As a society, we’ve become obsessed with other people’s homes and what’s inside them. Just consider the hours we spend browsing Zillow, scrolling impeccably-styled apartments on Instagram, and binging home-design shows on TV and celebrity tours on YouTube.
All of this is only natural. After all, people want to live in a space that inspires them, comforts them and speaks to who they are, just like these hyper-curated homes. But what happens when it’s time to graduate from commenting on other people’s design choices from the comfort of your couch and implement your own? The easiest way forward would be to hire an interior designer to help. If that’s not in the cards (for financial reasons, because you can’t find the right pro in your area, or because you’re a DIYer), it’s still possible to wind up with a home worthy of an Architectural Digest video.
Enter Patina Modern: A Guide to Designing Warm, Timeless Interiors, written by New York City-based power couple Chris Mitchell and Pilar Guzmán.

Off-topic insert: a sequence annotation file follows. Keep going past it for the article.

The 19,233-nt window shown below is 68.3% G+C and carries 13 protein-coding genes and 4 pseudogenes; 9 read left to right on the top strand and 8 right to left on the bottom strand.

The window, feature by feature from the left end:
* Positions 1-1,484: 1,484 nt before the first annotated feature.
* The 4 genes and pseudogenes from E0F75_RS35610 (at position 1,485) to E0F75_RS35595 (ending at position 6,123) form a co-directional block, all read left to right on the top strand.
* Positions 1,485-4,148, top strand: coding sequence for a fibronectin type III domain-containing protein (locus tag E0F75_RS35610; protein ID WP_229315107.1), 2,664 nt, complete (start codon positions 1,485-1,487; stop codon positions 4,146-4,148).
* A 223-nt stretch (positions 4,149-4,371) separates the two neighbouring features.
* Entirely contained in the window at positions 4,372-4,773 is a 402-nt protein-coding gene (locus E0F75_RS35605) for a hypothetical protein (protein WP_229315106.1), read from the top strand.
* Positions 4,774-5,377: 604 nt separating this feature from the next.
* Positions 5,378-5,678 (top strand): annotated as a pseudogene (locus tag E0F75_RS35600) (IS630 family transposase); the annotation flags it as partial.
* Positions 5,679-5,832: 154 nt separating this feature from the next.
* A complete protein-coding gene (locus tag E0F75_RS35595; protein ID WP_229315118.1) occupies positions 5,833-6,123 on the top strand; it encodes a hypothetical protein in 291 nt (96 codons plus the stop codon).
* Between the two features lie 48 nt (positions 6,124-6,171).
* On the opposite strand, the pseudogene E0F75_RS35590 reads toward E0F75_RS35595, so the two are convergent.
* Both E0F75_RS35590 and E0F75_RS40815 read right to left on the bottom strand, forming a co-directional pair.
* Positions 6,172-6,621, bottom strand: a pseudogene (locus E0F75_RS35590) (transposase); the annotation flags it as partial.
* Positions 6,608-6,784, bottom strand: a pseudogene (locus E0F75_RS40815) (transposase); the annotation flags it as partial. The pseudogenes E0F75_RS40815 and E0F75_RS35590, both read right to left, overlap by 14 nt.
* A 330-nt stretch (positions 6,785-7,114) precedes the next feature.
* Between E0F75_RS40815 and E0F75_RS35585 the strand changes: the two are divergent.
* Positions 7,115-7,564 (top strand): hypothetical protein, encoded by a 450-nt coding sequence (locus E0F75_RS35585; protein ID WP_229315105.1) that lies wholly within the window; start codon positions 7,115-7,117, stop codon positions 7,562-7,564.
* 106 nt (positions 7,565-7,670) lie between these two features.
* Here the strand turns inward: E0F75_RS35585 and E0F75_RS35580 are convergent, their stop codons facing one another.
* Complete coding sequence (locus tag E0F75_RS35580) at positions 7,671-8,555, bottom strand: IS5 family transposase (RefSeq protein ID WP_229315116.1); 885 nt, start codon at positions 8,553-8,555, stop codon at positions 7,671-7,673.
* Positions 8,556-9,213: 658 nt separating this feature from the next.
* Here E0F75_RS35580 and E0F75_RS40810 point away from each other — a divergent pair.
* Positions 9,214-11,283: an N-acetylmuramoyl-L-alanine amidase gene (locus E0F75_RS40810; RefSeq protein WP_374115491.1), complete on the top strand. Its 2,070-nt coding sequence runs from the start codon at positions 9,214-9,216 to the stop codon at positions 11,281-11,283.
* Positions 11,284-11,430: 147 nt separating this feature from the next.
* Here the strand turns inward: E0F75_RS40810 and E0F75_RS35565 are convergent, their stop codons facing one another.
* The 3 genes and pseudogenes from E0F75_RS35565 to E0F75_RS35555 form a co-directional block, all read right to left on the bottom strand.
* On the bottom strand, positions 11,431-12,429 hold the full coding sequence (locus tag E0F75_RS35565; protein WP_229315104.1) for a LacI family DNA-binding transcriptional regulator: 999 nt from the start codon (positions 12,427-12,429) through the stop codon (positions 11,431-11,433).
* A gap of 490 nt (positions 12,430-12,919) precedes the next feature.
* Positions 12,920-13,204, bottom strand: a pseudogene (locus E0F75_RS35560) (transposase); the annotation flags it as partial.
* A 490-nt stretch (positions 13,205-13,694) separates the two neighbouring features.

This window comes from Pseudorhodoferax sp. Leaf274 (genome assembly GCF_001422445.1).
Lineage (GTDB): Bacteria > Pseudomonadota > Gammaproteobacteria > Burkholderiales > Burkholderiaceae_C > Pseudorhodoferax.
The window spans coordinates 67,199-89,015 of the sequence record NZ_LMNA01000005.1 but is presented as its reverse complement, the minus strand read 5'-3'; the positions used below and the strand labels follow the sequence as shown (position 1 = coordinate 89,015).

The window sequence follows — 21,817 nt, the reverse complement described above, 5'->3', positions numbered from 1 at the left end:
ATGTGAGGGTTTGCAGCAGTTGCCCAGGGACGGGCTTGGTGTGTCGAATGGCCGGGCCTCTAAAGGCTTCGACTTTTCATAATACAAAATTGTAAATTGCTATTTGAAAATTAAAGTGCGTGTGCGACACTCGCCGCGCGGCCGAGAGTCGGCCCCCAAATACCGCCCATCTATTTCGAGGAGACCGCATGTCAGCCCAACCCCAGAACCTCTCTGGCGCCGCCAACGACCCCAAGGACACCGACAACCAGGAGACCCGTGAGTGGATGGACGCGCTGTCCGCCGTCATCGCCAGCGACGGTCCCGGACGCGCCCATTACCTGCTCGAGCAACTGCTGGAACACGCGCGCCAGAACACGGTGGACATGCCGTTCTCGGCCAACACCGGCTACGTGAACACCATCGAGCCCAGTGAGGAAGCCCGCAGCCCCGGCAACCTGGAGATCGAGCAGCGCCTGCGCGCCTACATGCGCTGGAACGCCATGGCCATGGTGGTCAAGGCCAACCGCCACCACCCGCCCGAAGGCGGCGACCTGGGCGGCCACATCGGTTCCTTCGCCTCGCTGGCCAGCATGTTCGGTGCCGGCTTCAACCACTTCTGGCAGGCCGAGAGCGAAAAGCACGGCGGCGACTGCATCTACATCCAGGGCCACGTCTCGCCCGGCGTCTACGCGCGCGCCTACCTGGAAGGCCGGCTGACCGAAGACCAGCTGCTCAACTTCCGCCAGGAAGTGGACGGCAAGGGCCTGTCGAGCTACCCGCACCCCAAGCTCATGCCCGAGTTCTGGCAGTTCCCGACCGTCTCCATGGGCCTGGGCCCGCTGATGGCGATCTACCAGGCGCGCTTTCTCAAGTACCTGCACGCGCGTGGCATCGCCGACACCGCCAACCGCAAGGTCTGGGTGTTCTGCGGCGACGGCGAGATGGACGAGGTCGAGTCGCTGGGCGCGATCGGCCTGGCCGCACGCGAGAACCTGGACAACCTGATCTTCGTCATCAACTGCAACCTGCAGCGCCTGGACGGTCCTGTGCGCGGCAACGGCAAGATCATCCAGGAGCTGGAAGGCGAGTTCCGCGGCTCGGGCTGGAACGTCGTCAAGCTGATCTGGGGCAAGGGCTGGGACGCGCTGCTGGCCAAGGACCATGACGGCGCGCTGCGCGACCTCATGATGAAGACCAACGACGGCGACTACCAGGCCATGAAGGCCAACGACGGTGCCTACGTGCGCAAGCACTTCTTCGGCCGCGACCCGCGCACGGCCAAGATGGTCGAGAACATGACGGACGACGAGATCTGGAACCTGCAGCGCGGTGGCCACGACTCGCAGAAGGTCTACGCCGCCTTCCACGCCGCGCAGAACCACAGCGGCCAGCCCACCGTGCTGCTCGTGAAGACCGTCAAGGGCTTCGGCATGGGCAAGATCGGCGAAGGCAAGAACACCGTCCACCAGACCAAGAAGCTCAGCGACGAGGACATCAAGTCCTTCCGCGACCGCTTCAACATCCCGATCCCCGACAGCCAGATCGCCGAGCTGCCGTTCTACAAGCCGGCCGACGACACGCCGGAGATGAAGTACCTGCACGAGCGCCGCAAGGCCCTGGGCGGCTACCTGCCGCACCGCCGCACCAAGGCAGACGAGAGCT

While Mitchell, the former publisher of Vanity Fair, The New Yorker and GQ, and Guzmán, the former editor-in-chief of Condé Nast Traveler and Martha Stewart Living, are not professional interior designers, they nonetheless have a wealth of expertise to share. As Guzmán explains in the book’s forward, “We are self-taught, highly discerning design enthusiasts and collectors who have amassed, over the course of twenty years and six renovation and design projects, the hard-won wisdom.” Point being, if you’re going to design your space yourself, taking advice from these two is a logical place to start.
Patina Modern is not meant to live the normal life of a coffee table book — that is, left out for show and never looked at. It is a resource meant to be used, and then left out for show, and then picked up again to reference as needed, and so on. As such, the tome is just as practical as it is beautiful, striking a Goldilocksian balance with enough inside baseball for the design- and furniture-obsessed, as well as a wealth of actionable tips for everyone else.
A Brooklyn Studio Is Helping Bring NYC’s Water Towers to Your Living RoomTri-Lox has helped create a line of sustainable home items made of upcycled wood from NYC’s towers
“The goal of this book is to inspire you to identify the things you love, and to give you a few tools and guiding principles to help you put those pieces together into beautiful spaces,” Guzmán writes.